During the late sixties it became apparent that from the viewpoint of air power the Arctic no longer held strategic priority. Nevertheless it was learned as late as January 1968 that bombers armed with nuclear weapons were still being used on routine missions over the far north. The occasion was the near-calamitous accident to a B-52 bomber near Thule. This led to a Danish ruling that no planes carrying atomic weapons could fly through Greenland air space. The same is understood to apply to Canada. The Thule affair was caused by fire aboard a patrolling bomber which resulted in the plane and four bombs crashing on the sea ice not far from the Thule base. During the following eight months an international group of experts from the United States and Denmark took precautions to remove all trace of atomic contamination, which was particularly necessary because the local Eskimos depend upon hunting sea mammals for their livelihood. The accident brought home to the people of Greenland the hazardous consequences of their strategic location and strengthened public concern over the presence of defense installations in their midst. It also drew attention to the risks of pollution of sea water from atomic sources.
Apart from a few hundred defense personnel at Inuvik and Alert in Arctic Canada there has been a minimal display of military activity there in recent years. This has been in keeping with government policies since World War II to avoid as far as possible the use of northern Canada for offensive military purposes. Aircraft have continued to patrol the far northern skies using available airfields, but there has not been a specifically northern defense command. Following the review of Canada's foreign policy and defense obligations in 1969, which led to some reduction in commitments to Europe, there was a certain amount of public advocacy by defense specialists of a more active role for the military in the Canadian Arctic, usually advanced in terms of strengthening sovereignty in the area. The outcome seems likely to be limited to opening a regional task force group headquarters at Yellowknife, some increase in northern training for land forces, and an upgrading of the air patrol activity over northern coasts and waters. This may in fact be mainly an endeavor to relieve the United States of any continuing obligation that may exist for this kind of operation. There has been some public advocacy in the United States of a new northward-oriented defense policy in the light of a possible increase in commercial use of northern waters. It is most improbable that Canada will regard any stepped-up economic activity in the North as an excuse for undertaking or allowing others to undertake new military adventures there. Defense aside, the present attraction of northern Canada-and of northern Alaska and Greenland also-is due largely to the possibility of exploiting natural resources there. Added to this is a genuine concern for the welfare of the native peoples-Indian and Eskimo-who make up about half of the local population. There is a new-found urgency about preservation of the physical environment. Finally, Canadians appear determined to provide effective administration of the whole of their northland and to occupy it to the extent that seems necessary and practicable.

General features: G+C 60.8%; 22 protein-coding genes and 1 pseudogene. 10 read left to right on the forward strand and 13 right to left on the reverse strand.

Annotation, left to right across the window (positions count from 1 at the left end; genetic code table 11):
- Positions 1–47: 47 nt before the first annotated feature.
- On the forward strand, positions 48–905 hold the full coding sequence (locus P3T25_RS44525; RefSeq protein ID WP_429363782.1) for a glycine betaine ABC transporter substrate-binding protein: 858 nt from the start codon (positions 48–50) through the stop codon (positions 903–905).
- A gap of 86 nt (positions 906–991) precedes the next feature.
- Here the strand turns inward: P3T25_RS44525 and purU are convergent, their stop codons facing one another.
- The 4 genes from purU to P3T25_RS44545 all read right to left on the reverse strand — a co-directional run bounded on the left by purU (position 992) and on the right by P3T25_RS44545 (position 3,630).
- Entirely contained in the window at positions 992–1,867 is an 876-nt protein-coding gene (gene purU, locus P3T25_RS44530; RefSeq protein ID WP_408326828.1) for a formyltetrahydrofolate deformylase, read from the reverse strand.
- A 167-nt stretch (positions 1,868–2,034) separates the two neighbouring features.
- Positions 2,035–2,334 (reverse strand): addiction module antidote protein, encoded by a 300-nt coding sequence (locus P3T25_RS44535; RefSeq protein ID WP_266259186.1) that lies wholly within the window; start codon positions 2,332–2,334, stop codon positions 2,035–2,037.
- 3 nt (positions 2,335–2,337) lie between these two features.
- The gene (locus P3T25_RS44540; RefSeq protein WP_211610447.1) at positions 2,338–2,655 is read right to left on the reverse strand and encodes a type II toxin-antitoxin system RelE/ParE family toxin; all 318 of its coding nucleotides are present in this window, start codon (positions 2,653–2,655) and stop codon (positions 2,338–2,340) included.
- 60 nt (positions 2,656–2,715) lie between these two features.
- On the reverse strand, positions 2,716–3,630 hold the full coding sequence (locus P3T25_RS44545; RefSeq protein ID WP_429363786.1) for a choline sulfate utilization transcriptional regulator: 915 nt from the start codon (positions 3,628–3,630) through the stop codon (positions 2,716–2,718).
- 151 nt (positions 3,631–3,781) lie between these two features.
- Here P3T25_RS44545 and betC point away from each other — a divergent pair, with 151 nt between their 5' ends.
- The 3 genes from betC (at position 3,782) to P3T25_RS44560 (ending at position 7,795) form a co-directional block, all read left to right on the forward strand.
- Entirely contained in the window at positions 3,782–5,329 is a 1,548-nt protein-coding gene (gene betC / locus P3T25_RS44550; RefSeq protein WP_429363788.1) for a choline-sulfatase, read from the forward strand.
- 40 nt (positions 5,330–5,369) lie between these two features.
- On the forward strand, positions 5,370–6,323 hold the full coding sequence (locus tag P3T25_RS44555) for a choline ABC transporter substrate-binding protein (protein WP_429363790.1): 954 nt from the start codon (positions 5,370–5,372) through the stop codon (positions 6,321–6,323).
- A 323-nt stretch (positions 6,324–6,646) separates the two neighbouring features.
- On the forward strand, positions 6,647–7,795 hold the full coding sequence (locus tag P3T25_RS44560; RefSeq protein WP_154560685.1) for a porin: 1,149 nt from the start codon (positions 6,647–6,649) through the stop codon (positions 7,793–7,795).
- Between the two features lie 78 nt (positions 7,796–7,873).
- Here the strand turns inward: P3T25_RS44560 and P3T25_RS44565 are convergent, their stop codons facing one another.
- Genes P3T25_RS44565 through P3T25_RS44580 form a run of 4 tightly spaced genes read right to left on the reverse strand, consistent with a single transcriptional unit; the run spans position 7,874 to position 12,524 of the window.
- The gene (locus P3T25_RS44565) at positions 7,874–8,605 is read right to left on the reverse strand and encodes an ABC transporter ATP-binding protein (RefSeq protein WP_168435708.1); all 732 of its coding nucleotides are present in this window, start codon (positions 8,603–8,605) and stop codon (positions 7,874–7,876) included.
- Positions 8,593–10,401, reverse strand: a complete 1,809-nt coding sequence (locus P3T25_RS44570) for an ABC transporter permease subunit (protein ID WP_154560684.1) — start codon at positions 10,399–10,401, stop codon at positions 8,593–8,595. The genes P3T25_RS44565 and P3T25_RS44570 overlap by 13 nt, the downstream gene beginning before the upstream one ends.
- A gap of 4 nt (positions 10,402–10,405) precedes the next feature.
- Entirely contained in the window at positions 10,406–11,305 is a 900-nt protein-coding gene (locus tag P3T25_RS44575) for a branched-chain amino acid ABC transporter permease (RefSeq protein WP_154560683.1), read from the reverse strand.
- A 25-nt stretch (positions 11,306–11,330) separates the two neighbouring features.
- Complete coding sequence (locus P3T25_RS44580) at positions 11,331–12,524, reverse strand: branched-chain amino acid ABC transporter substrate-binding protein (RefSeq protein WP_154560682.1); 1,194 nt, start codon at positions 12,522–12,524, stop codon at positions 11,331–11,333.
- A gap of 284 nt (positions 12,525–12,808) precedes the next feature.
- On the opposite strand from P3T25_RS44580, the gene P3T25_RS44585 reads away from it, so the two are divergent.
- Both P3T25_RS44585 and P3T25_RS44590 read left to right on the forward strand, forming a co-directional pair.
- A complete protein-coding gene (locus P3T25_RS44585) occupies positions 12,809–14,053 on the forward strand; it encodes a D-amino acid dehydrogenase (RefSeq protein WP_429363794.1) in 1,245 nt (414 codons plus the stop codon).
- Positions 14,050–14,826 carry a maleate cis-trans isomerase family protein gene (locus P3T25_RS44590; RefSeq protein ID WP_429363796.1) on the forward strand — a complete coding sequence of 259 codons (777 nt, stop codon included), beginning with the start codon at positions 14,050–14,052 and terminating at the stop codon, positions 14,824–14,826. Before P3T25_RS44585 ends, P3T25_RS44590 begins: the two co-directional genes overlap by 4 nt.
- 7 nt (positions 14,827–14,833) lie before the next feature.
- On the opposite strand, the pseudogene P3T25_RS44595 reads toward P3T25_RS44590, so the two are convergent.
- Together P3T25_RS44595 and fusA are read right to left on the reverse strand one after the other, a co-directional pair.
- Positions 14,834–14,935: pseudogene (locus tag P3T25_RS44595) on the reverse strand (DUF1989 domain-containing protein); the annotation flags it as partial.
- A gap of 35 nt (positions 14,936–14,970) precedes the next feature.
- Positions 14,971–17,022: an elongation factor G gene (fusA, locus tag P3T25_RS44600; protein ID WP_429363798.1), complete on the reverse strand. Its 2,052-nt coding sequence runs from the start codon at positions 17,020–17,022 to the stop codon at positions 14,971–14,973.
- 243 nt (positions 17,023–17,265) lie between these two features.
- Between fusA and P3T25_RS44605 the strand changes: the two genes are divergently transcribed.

The search for resources has long been the driving force behind northern adventures. The Norse in Greenland sought timber on the Canadian side of Davis Strait, and a succession of Europeans came there for whales, seals and fish. The initial English occupation of northern Canada was a result of the fur trade. And fur proved until recently to be an adequate basis for the simple Eskimo economy under which semi-nomadic trappers traded through scattered posts. Today this is insufficient to support an acceptable living standard, even when supplemented by sale of stone carvings and other handicrafts. It may continue possible for small groups of Eskimos and Indians to eke out other income by drawing on fur, fish and game, but to most northerners such renewable resources will gradually become merely a support for recreation and occasional seasonal hunting. The rising population with growing demands for a higher living standard can no longer be thought of as an indigenous group dependent on the vagaries of nature. They are now well on the way to becoming an integral element in North America's industrialized society.
Fishing is another matter. It is well established in some high latitude areas including the Davis Strait banks off Greenland; in fact commercial fishing is now the main support of the whole Greenland population. Forestry and agriculture are out of the question in the true Arctic and somewhat marginal even within many miles of it. Although much of the subarctic forest of Siberia and northern Europe supports, as it does in Canada, a large-scale production of pulp, paper and sawn timber, equally good or better stands are available farther south.
If only for sociological reasons, farming is unlikely to keep pace with the rising demand for fresh food and dairy products by the growing northern population. Where a generation ago such produce was grown on the spot in the Mackenzie Valley and elsewhere in northern Canada where reasonably good soil existed, all food is now imported by truck or air. Most of the gardens of the Mackenzie, renowned among northern travelers, are no more. The reason is lack of gardeners, and the townsman's conviction that the store is the only place to obtain foodstuffs.